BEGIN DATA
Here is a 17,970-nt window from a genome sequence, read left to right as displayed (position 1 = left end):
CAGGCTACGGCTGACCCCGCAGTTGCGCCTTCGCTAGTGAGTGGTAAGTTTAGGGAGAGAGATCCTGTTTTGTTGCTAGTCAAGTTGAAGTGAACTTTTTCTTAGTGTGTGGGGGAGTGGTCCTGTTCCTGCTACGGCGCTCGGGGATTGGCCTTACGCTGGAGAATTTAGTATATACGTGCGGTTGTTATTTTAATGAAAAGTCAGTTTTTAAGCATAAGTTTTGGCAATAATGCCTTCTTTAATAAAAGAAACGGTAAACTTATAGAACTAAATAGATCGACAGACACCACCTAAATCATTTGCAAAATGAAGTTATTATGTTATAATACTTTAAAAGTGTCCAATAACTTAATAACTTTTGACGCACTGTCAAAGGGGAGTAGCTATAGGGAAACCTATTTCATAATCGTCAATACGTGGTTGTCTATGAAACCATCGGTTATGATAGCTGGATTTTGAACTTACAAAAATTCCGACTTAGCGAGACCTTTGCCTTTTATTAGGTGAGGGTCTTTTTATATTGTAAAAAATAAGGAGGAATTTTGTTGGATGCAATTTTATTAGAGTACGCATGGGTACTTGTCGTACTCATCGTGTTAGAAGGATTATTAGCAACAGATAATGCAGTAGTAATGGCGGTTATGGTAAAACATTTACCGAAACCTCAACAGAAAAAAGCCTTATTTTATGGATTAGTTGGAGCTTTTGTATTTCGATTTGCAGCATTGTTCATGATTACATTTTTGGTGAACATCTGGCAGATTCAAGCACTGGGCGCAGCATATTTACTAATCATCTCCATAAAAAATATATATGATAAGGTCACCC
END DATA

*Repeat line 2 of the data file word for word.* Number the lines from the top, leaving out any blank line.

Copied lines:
CAGGCTACGGCTGACCCCGCAGTTGCGCCTTCGCTAGTGAGTGGTAAGTTTAGGGAGAGAGATCCTGTTTTGTTGCTAGTCAAGTTGAAGTGAACTTTTTCTTAGTGTGTGGGGGAGTGGTCCTGTTCCTGCTACGGCGCTCGGGGATTGGCCTTACGCTGGAGAATTTAGTATATACGTGCGGTTGTTATTTTAATGAAAAGTCAGTTTTTAAGCATAAGTTTTGGCAATAATGCCTTCTTTAATAAAAGAAACGGTAAACTTATAGAACTAAATAGATCGACAGACACCACCTAAATCATTTGCAAAATGAAGTTATTATGTTATAATACTTTAAAAGTGTCCAATAACTTAATAACTTTTGACGCACTGTCAAAGGGGAGTAGCTATAGGGAAACCTATTTCATAATCGTCAATACGTGGTTGTCTATGAAACCATCGGTTATGATAGCTGGATTTTGAACTTACAAAAATTCCGACTTAGCGAGACCTTTGCCTTTTATTAGGTGAGGGTCTTTTTATATTGTAAAAAATAAGGAGGAATTTTGTTGGATGCAATTTTATTAGAGTACGCATGGGTACTTGTCGTACTCATCGTGTTAGAAGGATTATTAGCAACAGATAATGCAGTAGTAATGGCGGTTATGGTAAAACATTTACCGAAACCTCAACAGAAAAAAGCCTTATTTTATGGATTAGTTGGAGCTTTTGTATTTCGATTTGCAGCATTGTTCATGATTACATTTTTGGTGAACATCTGGCAGATTCAAGCACTGGGCGCAGCATATTTACTAATCATCTCCATAAAAAATATATATGATAAGGTCACCC